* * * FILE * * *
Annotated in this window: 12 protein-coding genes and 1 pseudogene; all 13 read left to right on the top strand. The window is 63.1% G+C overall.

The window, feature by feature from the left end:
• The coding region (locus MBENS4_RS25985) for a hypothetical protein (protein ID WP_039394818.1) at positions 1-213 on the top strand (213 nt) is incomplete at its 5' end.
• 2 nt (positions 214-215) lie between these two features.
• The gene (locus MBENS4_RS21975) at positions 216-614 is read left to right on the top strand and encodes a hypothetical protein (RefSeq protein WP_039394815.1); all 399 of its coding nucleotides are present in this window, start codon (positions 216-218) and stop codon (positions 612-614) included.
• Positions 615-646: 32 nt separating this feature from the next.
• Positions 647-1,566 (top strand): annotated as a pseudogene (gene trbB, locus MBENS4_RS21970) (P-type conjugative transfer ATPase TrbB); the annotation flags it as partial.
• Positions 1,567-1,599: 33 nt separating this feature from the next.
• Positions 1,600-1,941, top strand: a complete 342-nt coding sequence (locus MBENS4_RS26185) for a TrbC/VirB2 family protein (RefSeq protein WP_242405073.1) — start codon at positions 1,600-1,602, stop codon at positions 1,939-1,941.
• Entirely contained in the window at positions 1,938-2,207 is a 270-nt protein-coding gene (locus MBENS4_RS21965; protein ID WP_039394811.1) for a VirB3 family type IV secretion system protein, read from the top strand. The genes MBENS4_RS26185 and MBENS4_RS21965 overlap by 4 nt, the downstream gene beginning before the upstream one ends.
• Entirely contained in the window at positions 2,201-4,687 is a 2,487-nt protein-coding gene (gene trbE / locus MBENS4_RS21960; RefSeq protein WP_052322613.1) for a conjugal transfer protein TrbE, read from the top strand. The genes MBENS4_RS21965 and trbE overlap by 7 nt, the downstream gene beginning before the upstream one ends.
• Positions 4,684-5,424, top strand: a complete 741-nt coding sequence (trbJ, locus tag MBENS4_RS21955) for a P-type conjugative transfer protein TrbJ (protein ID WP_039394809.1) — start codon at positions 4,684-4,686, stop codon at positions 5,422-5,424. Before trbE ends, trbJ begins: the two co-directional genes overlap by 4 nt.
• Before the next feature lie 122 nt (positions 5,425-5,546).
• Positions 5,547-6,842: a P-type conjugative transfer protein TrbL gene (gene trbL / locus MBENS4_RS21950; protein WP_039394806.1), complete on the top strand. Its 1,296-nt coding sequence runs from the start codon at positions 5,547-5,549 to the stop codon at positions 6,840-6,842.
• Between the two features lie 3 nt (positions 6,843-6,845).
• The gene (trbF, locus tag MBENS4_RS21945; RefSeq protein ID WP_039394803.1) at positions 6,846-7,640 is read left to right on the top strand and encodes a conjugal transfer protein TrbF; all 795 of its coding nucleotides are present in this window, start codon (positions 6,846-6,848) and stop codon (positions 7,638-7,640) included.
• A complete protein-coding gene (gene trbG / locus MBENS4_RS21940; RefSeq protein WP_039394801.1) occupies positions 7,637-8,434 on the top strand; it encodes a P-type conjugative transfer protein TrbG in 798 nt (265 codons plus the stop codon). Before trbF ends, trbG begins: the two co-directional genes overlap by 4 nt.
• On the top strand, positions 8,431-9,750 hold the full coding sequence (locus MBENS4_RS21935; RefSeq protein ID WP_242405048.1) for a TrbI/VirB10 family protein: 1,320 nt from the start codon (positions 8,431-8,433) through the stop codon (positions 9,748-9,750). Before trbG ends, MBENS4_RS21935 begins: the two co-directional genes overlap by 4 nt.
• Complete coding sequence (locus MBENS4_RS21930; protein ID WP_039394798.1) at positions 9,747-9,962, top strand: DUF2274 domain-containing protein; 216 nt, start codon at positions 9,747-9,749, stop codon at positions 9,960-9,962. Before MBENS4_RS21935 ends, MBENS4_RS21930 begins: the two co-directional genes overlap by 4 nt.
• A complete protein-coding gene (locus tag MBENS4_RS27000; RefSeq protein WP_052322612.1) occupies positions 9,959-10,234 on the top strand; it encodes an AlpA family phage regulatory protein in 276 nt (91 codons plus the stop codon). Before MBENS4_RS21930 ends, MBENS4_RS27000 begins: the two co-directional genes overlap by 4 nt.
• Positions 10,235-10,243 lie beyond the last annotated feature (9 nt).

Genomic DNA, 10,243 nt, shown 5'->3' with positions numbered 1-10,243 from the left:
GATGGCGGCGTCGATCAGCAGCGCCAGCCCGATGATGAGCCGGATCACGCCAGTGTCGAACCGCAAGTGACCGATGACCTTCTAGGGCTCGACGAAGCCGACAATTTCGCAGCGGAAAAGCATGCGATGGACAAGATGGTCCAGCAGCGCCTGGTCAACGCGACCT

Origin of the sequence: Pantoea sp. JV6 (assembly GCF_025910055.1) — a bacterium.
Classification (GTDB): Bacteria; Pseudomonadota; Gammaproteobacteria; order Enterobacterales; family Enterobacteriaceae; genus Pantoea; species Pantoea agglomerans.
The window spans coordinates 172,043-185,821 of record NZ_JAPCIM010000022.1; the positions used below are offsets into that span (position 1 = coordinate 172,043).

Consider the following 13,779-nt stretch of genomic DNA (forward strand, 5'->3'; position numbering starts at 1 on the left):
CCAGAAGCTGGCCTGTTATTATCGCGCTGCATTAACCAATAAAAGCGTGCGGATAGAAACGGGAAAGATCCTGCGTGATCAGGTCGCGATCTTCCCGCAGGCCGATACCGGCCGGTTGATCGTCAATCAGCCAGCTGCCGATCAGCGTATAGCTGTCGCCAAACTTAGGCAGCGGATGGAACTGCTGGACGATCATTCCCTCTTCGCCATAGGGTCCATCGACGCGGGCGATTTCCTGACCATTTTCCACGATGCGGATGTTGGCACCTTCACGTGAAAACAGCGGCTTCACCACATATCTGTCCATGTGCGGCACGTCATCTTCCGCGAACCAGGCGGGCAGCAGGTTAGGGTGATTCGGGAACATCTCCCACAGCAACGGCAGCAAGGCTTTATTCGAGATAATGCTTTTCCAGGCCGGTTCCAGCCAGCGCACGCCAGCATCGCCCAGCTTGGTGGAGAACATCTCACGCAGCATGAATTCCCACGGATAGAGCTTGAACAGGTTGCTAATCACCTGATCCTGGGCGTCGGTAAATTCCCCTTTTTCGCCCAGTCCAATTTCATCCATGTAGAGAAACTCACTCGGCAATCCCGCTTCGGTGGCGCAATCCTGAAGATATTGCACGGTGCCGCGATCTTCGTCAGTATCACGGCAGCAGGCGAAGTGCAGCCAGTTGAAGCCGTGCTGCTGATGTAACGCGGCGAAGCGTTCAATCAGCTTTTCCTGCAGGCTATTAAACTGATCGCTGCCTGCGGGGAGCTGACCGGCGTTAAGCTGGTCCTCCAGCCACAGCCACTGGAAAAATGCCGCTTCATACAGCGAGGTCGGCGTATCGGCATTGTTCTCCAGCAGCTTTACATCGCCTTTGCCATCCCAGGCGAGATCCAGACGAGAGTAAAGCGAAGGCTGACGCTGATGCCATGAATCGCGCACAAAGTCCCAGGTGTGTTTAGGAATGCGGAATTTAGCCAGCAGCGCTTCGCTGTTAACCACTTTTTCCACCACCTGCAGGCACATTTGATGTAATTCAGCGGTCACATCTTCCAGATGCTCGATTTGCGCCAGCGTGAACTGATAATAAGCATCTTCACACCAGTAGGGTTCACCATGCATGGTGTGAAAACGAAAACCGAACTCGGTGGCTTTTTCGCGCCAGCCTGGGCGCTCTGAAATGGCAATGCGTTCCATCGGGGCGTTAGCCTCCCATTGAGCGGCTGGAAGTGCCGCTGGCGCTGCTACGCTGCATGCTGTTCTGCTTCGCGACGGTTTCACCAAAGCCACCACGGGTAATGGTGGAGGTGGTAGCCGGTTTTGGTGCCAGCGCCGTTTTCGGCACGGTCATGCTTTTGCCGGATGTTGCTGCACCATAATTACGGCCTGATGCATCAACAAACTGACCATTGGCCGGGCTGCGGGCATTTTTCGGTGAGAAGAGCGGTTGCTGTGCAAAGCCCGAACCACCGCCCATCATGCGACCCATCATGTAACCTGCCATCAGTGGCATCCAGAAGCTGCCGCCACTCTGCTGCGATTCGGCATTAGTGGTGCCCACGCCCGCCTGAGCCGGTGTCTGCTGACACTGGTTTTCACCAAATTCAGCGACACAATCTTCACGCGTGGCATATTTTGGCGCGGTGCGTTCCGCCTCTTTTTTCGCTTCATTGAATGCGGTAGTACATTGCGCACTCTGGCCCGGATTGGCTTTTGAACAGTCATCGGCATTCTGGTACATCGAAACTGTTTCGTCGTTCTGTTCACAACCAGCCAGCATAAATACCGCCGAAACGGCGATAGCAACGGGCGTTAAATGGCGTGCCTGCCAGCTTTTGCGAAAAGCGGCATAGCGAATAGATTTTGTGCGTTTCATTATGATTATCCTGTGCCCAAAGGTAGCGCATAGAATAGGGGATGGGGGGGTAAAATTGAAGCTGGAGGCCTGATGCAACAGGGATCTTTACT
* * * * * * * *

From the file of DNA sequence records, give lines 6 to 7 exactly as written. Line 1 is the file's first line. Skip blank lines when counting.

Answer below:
• Positions 615-646: 32 nt separating this feature from the next.
• Positions 647-1,566 (top strand): annotated as a pseudogene (gene trbB, locus MBENS4_RS21970) (P-type conjugative transfer ATPase TrbB); the annotation flags it as partial.